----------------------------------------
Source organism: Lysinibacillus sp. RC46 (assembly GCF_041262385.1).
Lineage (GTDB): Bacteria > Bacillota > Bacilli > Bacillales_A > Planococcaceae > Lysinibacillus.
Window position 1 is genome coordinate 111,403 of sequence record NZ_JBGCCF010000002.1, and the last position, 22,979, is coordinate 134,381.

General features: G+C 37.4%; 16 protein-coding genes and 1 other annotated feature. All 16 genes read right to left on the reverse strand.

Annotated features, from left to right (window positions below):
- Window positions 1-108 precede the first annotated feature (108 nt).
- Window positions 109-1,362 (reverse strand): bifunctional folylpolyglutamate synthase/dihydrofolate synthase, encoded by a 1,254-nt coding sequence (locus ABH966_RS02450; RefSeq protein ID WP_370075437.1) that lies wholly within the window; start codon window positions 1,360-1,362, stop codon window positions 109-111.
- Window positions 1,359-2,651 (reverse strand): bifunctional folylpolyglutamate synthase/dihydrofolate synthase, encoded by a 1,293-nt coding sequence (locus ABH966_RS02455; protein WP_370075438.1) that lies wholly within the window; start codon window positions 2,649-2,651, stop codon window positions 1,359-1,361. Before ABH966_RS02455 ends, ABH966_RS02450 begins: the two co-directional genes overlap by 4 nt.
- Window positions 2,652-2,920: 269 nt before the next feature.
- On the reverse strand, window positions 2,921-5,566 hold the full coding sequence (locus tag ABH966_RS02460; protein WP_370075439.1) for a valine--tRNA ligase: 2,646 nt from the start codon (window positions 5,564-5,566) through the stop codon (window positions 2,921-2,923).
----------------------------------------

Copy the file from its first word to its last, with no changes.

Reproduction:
Source organism: Lysinibacillus sp. RC46 (assembly GCF_041262385.1).
Lineage (GTDB): Bacteria > Bacillota > Bacilli > Bacillales_A > Planococcaceae > Lysinibacillus.
Window position 1 is genome coordinate 111,403 of sequence record NZ_JBGCCF010000002.1, and the last position, 22,979, is coordinate 134,381.

General features: G+C 37.4%; 16 protein-coding genes and 1 other annotated feature. All 16 genes read right to left on the reverse strand.

Annotated features, from left to right (window positions below):
- Window positions 1-108 precede the first annotated feature (108 nt).
- Window positions 109-1,362 (reverse strand): bifunctional folylpolyglutamate synthase/dihydrofolate synthase, encoded by a 1,254-nt coding sequence (locus ABH966_RS02450; RefSeq protein ID WP_370075437.1) that lies wholly within the window; start codon window positions 1,360-1,362, stop codon window positions 109-111.
- Window positions 1,359-2,651 (reverse strand): bifunctional folylpolyglutamate synthase/dihydrofolate synthase, encoded by a 1,293-nt coding sequence (locus ABH966_RS02455; protein WP_370075438.1) that lies wholly within the window; start codon window positions 2,649-2,651, stop codon window positions 1,359-1,361. Before ABH966_RS02455 ends, ABH966_RS02450 begins: the two co-directional genes overlap by 4 nt.
- Window positions 2,652-2,920: 269 nt before the next feature.
- On the reverse strand, window positions 2,921-5,566 hold the full coding sequence (locus tag ABH966_RS02460; protein WP_370075439.1) for a valine--tRNA ligase: 2,646 nt from the start codon (window positions 5,564-5,566) through the stop codon (window positions 2,921-2,923).